There are currently more than one and a half million Certified Nursing Assistants in the U.S. today. You might be one of them, or soon to be joining this workforce. About 40% of CNAs work at a nursing care facility. So where do the other 60% find employment?
Right now, you may be considering all your employment options or just wanting to find your “happy place” in this career. Whatever your reason, look no further. Here is a list of possible settings in which a nursing assistant works:
1. HOSPITAL – The hospital is a fast-paced work environment, so if you are looking for action and are up for a challenge, this is the place for you. A hospital CNA must be able to quickly adapt to changes because there are many in a short time period.
You will work closely with the healthcare team, especially the nurse. You will care for patients who often come into and go out of your care, as new admissions and discharges happen frequently. Your work will be full-time in three possible shifts, including weekends and holidays.
Other than regular CNA tasks such as vital signs measurement and bed-making, you will be required to enter data into a computer as well as answer phones and call lights. With special training, you might be given the tasks of watching client monitors, performing ECGs, gathering specimens, and alerting the staff to any problem that arises with a patient.
2. NURSING HOMES – these places provide nursing facility services such as skilled nursing, rehabilitation, or long-term care round the clock. A CNA's job here is focused on vital signs measurement, assisting clients in their activities of daily living (ADL), and helping clients achieve the best possible quality of life with their chronic disease or disability.
Clients are typically older persons who are chronically ill and adults with disabilities who require more complex care than simply their ADLs. If you value the bond between a healthcare worker and their client, then this is the place for you, because most clients stay long-term for their care. Your best friend and closest associate is the nurse.
3. ASSISTED LIVING FACILITIES – As nursing assistant students, you have most likely received training in these facilities. They cater mostly to older people who are stable and mobile. Clients maintain some independence but cannot live on their own because they still need assistance with some aspects of their care.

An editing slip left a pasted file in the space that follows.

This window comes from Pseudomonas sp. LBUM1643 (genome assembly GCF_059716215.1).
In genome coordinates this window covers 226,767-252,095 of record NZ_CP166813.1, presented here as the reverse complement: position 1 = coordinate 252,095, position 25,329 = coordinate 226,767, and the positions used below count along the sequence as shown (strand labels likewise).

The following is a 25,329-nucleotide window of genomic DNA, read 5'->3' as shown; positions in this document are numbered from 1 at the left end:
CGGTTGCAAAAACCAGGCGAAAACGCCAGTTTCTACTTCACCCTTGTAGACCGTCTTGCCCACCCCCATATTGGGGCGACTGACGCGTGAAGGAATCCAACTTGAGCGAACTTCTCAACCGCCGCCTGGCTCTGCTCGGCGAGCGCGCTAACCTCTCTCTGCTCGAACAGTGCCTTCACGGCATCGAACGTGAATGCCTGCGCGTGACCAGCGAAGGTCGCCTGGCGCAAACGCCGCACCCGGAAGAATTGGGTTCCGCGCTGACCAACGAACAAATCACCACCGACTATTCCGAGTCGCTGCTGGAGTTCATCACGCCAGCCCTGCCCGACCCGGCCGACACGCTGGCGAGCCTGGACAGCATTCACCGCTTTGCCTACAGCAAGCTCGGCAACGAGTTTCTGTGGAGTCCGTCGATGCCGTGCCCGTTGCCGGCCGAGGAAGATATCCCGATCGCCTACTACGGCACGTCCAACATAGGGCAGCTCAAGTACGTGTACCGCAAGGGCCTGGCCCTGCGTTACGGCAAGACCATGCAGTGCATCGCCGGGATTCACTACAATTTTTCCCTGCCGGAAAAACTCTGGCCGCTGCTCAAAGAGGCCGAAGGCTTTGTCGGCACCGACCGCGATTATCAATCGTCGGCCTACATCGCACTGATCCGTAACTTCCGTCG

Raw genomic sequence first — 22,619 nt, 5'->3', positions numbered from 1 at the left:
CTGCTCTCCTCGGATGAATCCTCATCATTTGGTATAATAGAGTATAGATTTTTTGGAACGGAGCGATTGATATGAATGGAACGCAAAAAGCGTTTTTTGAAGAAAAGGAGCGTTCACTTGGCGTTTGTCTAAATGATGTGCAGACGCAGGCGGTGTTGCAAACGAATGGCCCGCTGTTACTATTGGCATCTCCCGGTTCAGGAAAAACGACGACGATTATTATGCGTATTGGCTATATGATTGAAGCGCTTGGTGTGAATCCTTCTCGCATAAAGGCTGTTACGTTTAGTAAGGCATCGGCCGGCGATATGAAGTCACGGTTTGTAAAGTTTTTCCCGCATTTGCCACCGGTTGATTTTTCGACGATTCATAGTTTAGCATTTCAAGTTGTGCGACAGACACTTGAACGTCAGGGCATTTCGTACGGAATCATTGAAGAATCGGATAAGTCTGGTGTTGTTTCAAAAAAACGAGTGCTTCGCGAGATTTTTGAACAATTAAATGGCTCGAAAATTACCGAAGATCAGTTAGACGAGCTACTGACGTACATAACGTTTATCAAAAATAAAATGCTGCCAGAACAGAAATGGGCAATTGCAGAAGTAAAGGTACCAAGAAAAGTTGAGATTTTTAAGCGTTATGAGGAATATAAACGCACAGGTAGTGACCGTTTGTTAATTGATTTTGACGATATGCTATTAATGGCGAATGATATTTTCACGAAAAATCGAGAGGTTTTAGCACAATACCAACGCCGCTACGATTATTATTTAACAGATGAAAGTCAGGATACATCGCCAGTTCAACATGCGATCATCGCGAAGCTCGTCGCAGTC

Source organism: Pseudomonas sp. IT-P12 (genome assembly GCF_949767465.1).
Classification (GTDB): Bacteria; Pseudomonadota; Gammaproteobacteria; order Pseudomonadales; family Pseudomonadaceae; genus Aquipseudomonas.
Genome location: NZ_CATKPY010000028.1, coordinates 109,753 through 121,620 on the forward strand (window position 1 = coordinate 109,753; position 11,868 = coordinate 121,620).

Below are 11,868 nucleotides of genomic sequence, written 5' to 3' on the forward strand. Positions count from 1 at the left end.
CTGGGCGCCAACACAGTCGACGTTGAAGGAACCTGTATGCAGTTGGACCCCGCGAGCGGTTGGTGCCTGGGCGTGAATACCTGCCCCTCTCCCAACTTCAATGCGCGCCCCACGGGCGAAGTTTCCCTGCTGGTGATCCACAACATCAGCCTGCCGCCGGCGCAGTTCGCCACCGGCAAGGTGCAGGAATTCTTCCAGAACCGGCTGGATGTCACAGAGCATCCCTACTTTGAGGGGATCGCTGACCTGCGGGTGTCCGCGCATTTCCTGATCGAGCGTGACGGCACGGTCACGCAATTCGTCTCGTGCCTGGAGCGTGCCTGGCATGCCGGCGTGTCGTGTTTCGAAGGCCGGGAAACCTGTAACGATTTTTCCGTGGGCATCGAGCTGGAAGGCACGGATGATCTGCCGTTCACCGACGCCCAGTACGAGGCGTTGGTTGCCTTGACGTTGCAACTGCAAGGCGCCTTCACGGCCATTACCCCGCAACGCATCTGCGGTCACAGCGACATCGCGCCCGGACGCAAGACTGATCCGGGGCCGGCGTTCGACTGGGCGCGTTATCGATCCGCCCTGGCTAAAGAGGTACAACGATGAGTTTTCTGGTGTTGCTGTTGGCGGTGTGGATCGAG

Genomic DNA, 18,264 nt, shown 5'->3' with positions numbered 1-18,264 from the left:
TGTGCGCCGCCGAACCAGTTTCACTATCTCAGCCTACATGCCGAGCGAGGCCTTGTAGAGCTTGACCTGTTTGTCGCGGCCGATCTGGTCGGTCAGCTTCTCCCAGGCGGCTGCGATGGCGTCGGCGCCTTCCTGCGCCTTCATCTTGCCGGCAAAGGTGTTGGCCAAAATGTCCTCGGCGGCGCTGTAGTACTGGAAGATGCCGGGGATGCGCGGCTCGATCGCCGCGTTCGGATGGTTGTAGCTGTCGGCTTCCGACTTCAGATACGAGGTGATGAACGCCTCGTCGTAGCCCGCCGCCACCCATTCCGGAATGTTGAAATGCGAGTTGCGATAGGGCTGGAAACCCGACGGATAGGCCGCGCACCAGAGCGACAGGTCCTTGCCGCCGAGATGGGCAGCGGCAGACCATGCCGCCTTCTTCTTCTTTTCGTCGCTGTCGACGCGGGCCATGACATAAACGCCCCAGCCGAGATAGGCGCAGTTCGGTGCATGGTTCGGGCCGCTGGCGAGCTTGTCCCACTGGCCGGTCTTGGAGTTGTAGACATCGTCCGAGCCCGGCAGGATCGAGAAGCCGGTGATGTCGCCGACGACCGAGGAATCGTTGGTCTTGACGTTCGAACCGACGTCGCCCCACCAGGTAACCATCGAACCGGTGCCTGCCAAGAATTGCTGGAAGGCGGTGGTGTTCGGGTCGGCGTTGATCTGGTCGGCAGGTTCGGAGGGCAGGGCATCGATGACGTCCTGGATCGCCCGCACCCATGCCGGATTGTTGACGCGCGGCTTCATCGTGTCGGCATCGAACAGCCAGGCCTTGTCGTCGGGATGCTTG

As a CNA, this means that you will perform care procedures that the client cannot do on their own or finish tasks that they cannot complete. The work will be lighter in the sense that most clients can independently go to the toilet and clean themselves.
4. ADULT DAYCARE – As the name suggests, this work setting is where you will find adults with disabilities or older people who cannot be left alone in their homes when their primary caregiver or significant other is away at work.
As a CNA, your job would be to help provide meals and meaningful activities to your clients and to supervise them until their relatives pick them up at the end of the day.
5. HOME CARE – If you like working in different home environments with some traveling required, then this job is for you. You will provide care directly to clients in their own homes.
Home care work requires experience because you will primarily be working independently, unless you work in homes with a nurse. Your interaction will mostly involve one to a few clients, whom you visit each day.
6. HOSPICE – To work here, you must be emotionally tough to handle the death of clients as well as their grieving families. Hospice is a place where healthcare workers provide care to clients who have less than six months to live.
If you think that this must be a sad place to work, think again! Where death is common, you may begin to appreciate life more. This work setting will remind you to value the most important things in life.
Other than these six most common workplaces for CNAs, there are others where you can put your skills and knowledge to use. These include clinics, dialysis centers, same-day surgery centers, and even prisons and mental hospitals. You can also work as private duty CNA, where you would care for one client, 24/7.
Each work setting has its own rewards and challenges, and it is up to you to decide where you would be most comfortable and productive. I hope this guide helps you find your happy (work) place soon!
Try reviewing the course material on professional behaviors of the nursing assistant from our course library.
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